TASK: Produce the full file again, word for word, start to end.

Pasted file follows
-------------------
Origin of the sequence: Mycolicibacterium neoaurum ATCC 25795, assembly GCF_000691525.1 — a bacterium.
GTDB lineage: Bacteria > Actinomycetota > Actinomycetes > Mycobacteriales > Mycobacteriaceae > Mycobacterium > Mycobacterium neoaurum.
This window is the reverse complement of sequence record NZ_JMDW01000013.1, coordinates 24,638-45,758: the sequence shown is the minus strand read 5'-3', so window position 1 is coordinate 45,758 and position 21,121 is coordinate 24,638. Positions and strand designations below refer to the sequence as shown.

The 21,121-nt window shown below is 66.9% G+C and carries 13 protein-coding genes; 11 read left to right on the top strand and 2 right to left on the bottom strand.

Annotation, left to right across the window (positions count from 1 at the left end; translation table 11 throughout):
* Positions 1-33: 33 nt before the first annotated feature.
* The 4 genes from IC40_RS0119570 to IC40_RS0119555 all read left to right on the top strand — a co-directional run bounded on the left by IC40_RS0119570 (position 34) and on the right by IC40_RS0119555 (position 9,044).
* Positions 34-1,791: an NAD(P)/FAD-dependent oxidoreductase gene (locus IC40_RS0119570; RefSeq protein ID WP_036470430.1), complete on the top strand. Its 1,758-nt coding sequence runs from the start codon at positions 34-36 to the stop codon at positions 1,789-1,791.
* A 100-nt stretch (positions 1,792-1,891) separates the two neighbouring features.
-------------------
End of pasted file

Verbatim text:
Origin of the sequence: Mycolicibacterium neoaurum ATCC 25795, assembly GCF_000691525.1 — a bacterium.
GTDB lineage: Bacteria > Actinomycetota > Actinomycetes > Mycobacteriales > Mycobacteriaceae > Mycobacterium > Mycobacterium neoaurum.
This window is the reverse complement of sequence record NZ_JMDW01000013.1, coordinates 24,638-45,758: the sequence shown is the minus strand read 5'-3', so window position 1 is coordinate 45,758 and position 21,121 is coordinate 24,638. Positions and strand designations below refer to the sequence as shown.

The 21,121-nt window shown below is 66.9% G+C and carries 13 protein-coding genes; 11 read left to right on the top strand and 2 right to left on the bottom strand.

Annotation, left to right across the window (positions count from 1 at the left end; translation table 11 throughout):
* Positions 1-33: 33 nt before the first annotated feature.
* The 4 genes from IC40_RS0119570 to IC40_RS0119555 all read left to right on the top strand — a co-directional run bounded on the left by IC40_RS0119570 (position 34) and on the right by IC40_RS0119555 (position 9,044).
* Positions 34-1,791: an NAD(P)/FAD-dependent oxidoreductase gene (locus IC40_RS0119570; RefSeq protein ID WP_036470430.1), complete on the top strand. Its 1,758-nt coding sequence runs from the start codon at positions 34-36 to the stop codon at positions 1,789-1,791.
* A 100-nt stretch (positions 1,792-1,891) separates the two neighbouring features.